The safety surface or profile are limited laterally by a left limit TGand a right limit TDas is seen in the view from above of FIG. 1 where these limits are depicted in solid line. These limits correspond to predicted limit trajectories of the aircraft during a flight duration corresponding to the sum of the first and second flight times T1and T2, said limits being defined essentially by a lateral margin ML taking its origin at the point O and at least one angle of left lateral aperture OG and at least one angle of right lateral aperture θD, left and right being defined with respect to the sense of the trajectory of the aircraft.
The limits of the terrain situated under the aircraft used for the comparison with the safety surface or profile are obtained by the vertical projection of the left and right limits of the safety surface onto the terrain situated under the aircraft.
The lateral margin ML taken in a horizontal plane passing through the origin O typically equals 100 meters on either side of the aircraft. The aperture angles can vary as a function of the forecast curvature of the future trajectory of the craft in a horizontal plane. Said trajectory is represented dashed in FIG. 1. On the convex side of the curvature, the angle of lateral aperture typically equals a few degrees. It is limited to a value of 90 degrees. On the opposite side, it typically equals 1.5 degrees. In FIG. 1, the aircraft is turning to the right. Consequently, the angle of right lateral aperture θD equals several degrees and the angle of left lateral aperture θG equals 1.5 degrees. In this way, the surface situated between these two limits covers the whole zone capable of being overflown by the aircraft during a flight duration equal to the sum of the first flight time T1 and of the second flight time T2.
Currently, the “CPA” mode calculates two safety surfaces or profiles, the first surface SMT is called the medium-term safety Surface or Profile or else the “Medium Term Clearance Sensor” and the second SCT is called the short-term safety Surface or Profile or else the “Short Term Clearance Sensor”. These surfaces are represented in FIG. 2.
The short-term safety surface or profile are calculated as indicated in the previous paragraphs.
The medium-term safety surface or profile comprise two parts. The first part can be determined in a similar way to the first part of the safety surface or of the short-term profile. The second part corresponds to a second surface or a second safety profile that can be built according to calculation principles similar to those of the short-term safety surface or profile but by taking the origin O′ of said second surface no longer at the level of the aircraft A but on the predicted trajectory ahead of the aircraft. Typically, the first flight time T1 of the predicted trajectory of the medium-term safety surface or profile has a duration of about 20, the first flight time of the predicted trajectory of the short-term safety surface or profile has a duration of about 8 seconds. These values of 20 and of 8 seconds can be modulated as a function of considerations such as the height of the aircraft above the ground, the air-speed of the aircraft, its vertical speed, the proximity of an airport, etc.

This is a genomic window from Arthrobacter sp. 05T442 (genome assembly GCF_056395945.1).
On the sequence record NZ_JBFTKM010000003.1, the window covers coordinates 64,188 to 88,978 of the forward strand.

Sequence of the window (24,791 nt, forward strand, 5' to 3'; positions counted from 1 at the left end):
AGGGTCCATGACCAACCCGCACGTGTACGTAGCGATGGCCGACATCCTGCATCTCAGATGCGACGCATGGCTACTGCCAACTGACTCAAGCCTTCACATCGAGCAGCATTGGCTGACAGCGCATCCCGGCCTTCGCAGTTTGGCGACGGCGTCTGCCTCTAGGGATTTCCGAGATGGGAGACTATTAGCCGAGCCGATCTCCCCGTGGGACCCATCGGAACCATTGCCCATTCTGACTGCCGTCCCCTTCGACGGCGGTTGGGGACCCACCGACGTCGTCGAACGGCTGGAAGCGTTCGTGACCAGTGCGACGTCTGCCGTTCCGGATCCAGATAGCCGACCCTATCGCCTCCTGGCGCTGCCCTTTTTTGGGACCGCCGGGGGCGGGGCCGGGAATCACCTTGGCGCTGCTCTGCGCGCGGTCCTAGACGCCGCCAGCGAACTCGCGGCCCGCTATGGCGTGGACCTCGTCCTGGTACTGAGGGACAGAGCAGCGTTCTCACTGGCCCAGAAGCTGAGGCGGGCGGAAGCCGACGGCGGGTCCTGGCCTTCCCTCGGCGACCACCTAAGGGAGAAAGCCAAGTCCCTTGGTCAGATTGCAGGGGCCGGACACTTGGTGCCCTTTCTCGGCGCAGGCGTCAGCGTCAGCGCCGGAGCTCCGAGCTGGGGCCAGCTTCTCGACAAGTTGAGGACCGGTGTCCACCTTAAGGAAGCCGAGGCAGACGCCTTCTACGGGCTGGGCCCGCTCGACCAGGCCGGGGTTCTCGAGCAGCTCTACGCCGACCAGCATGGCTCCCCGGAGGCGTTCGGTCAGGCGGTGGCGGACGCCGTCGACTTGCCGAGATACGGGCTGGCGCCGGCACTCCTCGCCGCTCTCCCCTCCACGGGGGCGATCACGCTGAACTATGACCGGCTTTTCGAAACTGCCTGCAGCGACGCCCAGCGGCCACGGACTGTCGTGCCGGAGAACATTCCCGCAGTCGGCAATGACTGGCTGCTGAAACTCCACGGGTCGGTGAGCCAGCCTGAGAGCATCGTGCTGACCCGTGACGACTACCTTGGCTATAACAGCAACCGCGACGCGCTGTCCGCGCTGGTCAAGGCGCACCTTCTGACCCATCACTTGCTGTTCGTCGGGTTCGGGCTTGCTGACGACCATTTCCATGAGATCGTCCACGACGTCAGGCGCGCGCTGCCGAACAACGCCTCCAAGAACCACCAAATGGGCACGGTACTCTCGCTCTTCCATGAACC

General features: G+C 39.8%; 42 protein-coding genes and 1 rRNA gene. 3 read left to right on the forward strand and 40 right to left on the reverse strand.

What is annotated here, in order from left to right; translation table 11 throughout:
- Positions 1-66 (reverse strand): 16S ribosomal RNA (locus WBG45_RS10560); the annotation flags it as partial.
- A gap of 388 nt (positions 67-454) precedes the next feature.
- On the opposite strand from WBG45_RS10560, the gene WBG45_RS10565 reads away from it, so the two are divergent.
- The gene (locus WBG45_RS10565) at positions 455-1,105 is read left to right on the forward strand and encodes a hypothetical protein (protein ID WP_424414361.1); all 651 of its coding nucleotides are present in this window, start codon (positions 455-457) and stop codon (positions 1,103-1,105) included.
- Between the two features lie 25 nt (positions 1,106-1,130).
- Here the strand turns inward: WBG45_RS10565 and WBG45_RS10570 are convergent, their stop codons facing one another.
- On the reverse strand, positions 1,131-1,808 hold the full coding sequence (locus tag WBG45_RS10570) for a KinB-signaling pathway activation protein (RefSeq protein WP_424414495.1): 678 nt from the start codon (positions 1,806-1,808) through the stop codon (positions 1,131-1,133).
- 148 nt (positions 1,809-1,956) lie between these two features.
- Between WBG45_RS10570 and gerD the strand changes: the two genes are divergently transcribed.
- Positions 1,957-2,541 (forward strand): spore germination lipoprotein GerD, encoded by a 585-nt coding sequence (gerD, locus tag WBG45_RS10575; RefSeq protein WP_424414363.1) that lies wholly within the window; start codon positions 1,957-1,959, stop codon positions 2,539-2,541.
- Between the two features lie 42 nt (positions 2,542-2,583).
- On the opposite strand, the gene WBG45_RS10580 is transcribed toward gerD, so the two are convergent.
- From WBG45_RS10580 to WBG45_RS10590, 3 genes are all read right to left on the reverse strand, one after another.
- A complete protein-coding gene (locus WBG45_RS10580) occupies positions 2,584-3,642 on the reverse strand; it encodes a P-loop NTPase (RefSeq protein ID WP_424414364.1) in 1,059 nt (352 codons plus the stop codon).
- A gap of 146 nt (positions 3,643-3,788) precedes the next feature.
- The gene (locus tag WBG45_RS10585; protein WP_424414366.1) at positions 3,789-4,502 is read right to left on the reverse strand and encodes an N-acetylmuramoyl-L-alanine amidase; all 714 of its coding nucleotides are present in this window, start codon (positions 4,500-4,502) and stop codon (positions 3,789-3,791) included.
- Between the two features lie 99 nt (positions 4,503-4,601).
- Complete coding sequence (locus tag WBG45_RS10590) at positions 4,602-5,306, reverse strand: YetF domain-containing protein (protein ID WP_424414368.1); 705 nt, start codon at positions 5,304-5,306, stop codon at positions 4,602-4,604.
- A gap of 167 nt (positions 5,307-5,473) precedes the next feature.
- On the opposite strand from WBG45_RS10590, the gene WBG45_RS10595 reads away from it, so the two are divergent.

The medium-term safety surface or profile SMT is dedicated, in conjunction with the surface or the profile of the terrain, corresponding to the advanced detection of risk of collision with the terrain G as indicated in FIG. 3. The risk of collision is depicted by a white star. In the event of risk of collision, a prealarm is emitted in audible and/or visual form. In this case, the potentially dangerous terrain is depicted typically in plain yellow on the displays of the instrument panel. The pilot can then evaluate the situation and rectify or otherwise his current trajectory.
The short-term safety surface or profile SCT is dedicated, in conjunction with the surface or the profile of the corresponding terrain, to the detection of risk of imminent collision with the terrain G as indicated in FIG. 4. In the event of risk of collision, an alarm is emitted in audible and/or visual form. This alarm is in the general case an alarm termed the vertical avoidance alarm also called “pull-up”. In this case, the dangerous terrain is typically depicted in plain red on the displays of the instrument panel. The pilot absolutely must instigate a vertical avoidance maneuver.
Nevertheless, in certain cases, the alarm associated with a vertical avoidance is replaced by an alarm termed the transverse avoidance alarm also called “avoid terrain”. These cases arise when a vertical avoidance trajectory would not make it possible to avoid the collision with the terrain, typically when starting a turn or stopping a turn in mountainous zones. The transverse avoidance must not, in these particular cases, limit itself to a simple maneuver termed a vertical evade but also integrate a transverse component so as to avoid the collision, the maneuver rate being able to be provided by the TAWS system. In this case, the dangerous terrain is typically represented by alternately red and black bands on the displays of the instrument panel. The pilot absolutely must instigate a transverse avoidance maneuver.
This “avoid terrain” alarm is triggered in certain specific situations detailed below:
The transverse avoidance maneuver consists either in carrying out a vertical avoidance maneuver accompanied by a turn with an appropriate radius of deflection, or else in a correction of the last piloting action performed by the pilot to obtain the necessary trajectory correction.
One of the tricky points in the management of “TAWS” systems is to precisely determine the situations in which the transverse avoidance alarm termed “avoid terrain” must be triggered, simple comparison between the medium- and short-term safety surfaces or profiles and the surfaces or terrain profiles possibly proving to be insufficient in the specific situations mentioned above.
Specifically with such a comparison, the height of overshoot of the terrain above the safety surface is not established.
The invention proposes to consider in addition to the safety surfaces or profiles ordinarily calculated a surface or a profile called the immediate safety surface or profile or else the “Immediate Clearance Sensor” making it possible to discern with greater exactness the type of alarm and maneuver to be performed. Such an invention makes it possible to provide alarms appropriate to the situation and hence to thus decrease in an appreciable manner the risk of collision with the terrain.